For Cynthia Guzman, a 71-year-old living in Northern California, profound confusion at a stop sign while driving one day about eight years ago was a clear signal that something was wrong. Now retired, the former nurse says, “I didn’t know where I was going. It was like I woke up at the stop sign,” which was a frightening moment. “I was scared and confused.”
She was eventually diagnosed with dementia, and a few years later with Lewy body dementia, a severe form of dementia that can also cause Parkinson’s-like symptoms and hallucinations. She now does a lot of advocacy work for the Alzheimer’s Association (AA), sharing her story so that others might have a better outcome when dealing with dementia.
In all forms of dementia, whether it’s Alzheimer’s disease – which accounts for about 60% to 80% of all cases of dementia – Lewy body dementia or another type of neurodegenerative cognitive illness, the brain undergoes a series of structural and chemical changes. These changes result in the symptoms we identify as dementia, including:
- Impaired memory.
- Impaired language and communication skills.
- A loss of ability to pay attention and focus.
- A loss of good reasoning and judgment skills.
- An increase in feeling confused or disoriented.
- Increased irritability.
- A reduction in visual perception.
- A reduction in the ability to care for oneself and attend to the activities of daily living, such as preparing meals, traveling and keeping appointments.
“Alzheimer’s is a decline in cognitive and executive function that’s commonly seen in the older population,” says Dr. Vibhor Krishna, a neurosurgeon at the Ohio State University Wexner Medical Center. Though it may be more commonly seen in people in their 70s and 80s, “it affects many people earlier” and may be called early-onset Alzheimer’s or early-onset dementia when it’s identified in younger adults.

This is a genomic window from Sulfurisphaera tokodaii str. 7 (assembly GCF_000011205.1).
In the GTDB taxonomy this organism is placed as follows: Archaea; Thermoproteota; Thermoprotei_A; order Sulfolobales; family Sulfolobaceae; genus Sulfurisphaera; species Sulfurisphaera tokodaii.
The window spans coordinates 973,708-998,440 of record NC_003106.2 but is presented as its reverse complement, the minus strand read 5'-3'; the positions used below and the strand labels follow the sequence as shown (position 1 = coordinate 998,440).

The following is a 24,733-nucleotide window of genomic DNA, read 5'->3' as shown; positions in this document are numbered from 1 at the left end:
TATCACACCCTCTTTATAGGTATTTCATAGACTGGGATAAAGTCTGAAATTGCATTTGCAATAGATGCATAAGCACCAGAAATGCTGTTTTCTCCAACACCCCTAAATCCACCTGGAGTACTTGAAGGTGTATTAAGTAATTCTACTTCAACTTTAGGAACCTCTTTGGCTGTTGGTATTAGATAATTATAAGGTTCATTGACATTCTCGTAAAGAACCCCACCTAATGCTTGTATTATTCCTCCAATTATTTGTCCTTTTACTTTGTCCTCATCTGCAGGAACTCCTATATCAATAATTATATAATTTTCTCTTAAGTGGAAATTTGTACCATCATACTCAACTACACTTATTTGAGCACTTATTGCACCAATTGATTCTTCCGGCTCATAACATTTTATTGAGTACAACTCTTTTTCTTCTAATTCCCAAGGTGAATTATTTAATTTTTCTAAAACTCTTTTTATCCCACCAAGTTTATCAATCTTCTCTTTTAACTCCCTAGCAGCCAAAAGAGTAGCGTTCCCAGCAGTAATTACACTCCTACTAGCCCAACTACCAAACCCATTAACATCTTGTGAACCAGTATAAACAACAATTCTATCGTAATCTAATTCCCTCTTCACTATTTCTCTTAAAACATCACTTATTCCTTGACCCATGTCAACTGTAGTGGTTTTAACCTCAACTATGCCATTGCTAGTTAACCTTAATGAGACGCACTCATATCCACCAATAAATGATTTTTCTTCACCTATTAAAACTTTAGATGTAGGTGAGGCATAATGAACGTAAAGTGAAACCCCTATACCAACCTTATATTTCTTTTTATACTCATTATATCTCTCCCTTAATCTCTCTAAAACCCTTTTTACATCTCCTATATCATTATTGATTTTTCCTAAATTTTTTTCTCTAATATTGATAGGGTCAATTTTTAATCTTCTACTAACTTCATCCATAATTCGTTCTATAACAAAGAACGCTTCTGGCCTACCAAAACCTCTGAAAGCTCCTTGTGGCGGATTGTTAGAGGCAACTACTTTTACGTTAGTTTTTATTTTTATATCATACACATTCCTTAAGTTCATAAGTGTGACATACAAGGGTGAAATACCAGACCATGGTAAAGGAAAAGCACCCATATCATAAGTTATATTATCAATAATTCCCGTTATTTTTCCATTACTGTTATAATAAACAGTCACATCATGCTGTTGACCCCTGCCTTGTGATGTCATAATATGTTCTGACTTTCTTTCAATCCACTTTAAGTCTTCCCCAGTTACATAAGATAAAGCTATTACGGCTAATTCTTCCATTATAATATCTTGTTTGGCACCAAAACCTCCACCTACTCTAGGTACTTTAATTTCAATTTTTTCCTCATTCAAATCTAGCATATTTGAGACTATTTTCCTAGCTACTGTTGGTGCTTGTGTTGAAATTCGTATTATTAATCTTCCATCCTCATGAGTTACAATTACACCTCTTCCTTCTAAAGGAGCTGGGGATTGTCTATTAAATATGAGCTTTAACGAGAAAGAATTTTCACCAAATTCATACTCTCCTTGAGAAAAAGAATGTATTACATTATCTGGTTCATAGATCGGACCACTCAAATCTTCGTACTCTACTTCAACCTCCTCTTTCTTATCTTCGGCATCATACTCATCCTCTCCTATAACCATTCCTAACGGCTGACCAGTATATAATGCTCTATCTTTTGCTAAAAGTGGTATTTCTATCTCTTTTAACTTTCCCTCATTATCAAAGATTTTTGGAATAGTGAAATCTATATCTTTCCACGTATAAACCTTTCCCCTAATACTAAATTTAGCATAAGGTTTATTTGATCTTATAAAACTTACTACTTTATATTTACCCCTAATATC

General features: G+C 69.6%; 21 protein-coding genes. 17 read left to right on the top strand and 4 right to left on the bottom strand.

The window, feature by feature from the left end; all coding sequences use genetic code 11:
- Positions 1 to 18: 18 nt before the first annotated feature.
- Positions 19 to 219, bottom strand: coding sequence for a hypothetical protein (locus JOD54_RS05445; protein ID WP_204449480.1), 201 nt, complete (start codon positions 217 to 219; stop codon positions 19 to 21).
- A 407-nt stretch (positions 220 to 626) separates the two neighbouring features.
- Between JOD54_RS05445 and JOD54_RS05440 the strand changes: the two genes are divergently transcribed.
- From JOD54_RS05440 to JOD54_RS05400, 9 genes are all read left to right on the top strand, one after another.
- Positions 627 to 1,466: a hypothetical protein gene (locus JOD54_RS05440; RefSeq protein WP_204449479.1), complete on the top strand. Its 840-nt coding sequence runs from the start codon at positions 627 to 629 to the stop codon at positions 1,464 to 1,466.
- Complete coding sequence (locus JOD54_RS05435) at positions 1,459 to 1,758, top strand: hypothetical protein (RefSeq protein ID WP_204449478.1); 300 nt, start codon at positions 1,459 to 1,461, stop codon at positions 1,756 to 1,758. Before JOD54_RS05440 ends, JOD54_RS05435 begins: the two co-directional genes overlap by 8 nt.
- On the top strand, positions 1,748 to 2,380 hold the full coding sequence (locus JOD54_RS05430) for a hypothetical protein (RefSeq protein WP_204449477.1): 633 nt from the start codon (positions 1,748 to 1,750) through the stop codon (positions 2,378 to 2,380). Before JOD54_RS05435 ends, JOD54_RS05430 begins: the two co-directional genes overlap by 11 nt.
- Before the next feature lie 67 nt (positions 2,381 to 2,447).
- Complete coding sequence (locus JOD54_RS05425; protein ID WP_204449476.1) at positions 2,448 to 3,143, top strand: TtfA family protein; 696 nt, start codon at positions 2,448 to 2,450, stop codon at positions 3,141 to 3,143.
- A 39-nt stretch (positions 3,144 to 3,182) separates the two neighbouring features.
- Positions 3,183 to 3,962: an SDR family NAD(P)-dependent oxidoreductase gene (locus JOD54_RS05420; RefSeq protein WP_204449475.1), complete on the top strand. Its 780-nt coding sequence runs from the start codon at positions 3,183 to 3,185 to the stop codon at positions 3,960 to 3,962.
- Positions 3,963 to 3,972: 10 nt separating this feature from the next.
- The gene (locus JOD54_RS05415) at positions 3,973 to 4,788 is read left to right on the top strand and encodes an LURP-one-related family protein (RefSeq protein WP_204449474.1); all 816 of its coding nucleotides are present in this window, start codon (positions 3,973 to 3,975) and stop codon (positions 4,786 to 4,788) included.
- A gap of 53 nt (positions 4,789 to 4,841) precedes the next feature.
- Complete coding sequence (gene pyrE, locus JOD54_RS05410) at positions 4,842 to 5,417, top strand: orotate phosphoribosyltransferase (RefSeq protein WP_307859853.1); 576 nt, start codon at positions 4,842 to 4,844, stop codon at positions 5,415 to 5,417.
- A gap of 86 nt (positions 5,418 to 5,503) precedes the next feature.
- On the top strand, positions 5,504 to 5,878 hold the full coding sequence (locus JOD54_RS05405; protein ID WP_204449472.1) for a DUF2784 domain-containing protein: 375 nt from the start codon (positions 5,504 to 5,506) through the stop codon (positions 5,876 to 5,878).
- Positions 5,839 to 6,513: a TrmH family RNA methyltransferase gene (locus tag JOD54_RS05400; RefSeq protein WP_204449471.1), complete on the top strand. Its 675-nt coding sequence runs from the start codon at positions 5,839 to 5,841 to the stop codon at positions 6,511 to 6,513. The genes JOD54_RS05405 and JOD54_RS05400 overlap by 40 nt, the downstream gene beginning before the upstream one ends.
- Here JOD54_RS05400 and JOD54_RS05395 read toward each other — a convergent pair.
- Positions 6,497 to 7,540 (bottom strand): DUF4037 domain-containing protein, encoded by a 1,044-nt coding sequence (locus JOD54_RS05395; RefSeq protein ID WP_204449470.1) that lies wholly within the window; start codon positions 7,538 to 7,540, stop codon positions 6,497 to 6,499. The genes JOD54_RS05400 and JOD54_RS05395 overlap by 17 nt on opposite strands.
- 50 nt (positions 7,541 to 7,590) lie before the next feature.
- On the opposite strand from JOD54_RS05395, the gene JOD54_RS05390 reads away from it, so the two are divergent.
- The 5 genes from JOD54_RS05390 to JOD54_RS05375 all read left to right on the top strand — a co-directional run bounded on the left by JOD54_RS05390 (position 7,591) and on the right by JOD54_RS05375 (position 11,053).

What Happens in the Alzheimer’s Brain?
The National Institute on Aging reports that “the healthy human brain contains tens of billions of neurons – specialized cells that process and transmit information via electrical and chemical signals.” These signals allow you to move and think and do all the normal things you do every day. But in a person with Alzheimer’s disease, this signaling process begins to break down.
The exact cause of that damage – and why it happens to some people and not others – is still under investigation, but a few specific changes to the brain have been observed in people with Alzheimer’s, including:
Understanding Plaques and Tangles
Amyloid protein is “a sticky protein,” Krishna says. It’s produced by the bone marrow and normally aids in fighting infection in the body by surrounding infections, making them easier for the body to fight or remove. But, “there is a mutated form of amyloid in patients with Alzheimer’s, and this amyloid has a tendency to accumulate. And because it’s sticky, it forms these clots,” Krishna explains.
Can Plaques and Tangles Be Cleared?
One theory in the treatment of Alzheimer’s is that if you can slow the accumulation of these structures, you might be able to slow the development of Alzheimer’s disease. Alternatively, if there were a way to break up the plaques and remove the tau protein tangles, you might be able to restore brain function in people who already have a diagnosis. But doing so is anything but easy.
The study is in Phase 1 right now, and Krishna says the team is looking at whether “you can open the blood-brain barrier safely without side effects,” such as brain swelling or micro-bleeding from the tiny vessels in the barrier.